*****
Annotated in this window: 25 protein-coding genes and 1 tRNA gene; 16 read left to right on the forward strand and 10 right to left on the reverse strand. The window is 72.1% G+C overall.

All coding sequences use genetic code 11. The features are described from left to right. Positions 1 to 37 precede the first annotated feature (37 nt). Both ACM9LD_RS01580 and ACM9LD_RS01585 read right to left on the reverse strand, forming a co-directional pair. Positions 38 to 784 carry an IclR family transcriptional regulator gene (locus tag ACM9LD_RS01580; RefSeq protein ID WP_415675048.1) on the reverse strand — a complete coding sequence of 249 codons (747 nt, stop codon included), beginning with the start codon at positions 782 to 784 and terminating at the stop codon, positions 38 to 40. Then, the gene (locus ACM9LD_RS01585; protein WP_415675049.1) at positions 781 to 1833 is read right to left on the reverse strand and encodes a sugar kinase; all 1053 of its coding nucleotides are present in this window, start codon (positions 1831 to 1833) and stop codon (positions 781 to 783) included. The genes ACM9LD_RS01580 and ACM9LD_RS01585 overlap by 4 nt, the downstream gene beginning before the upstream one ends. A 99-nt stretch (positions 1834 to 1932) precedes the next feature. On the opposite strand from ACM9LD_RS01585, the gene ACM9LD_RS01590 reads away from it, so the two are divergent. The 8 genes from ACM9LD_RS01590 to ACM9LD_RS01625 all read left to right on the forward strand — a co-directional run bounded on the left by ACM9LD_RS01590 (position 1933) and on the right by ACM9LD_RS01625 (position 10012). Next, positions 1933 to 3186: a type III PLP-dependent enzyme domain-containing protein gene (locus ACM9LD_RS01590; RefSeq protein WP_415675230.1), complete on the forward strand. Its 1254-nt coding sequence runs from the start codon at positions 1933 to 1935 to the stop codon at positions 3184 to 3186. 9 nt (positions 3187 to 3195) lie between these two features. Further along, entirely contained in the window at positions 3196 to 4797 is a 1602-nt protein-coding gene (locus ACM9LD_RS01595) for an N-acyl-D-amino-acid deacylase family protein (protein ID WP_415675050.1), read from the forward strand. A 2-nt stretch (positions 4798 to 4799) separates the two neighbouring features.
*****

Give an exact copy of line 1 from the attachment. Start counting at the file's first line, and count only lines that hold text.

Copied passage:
Annotated in this window: 25 protein-coding genes and 1 tRNA gene; 16 read left to right on the forward strand and 10 right to left on the reverse strand. The window is 72.1% G+C overall.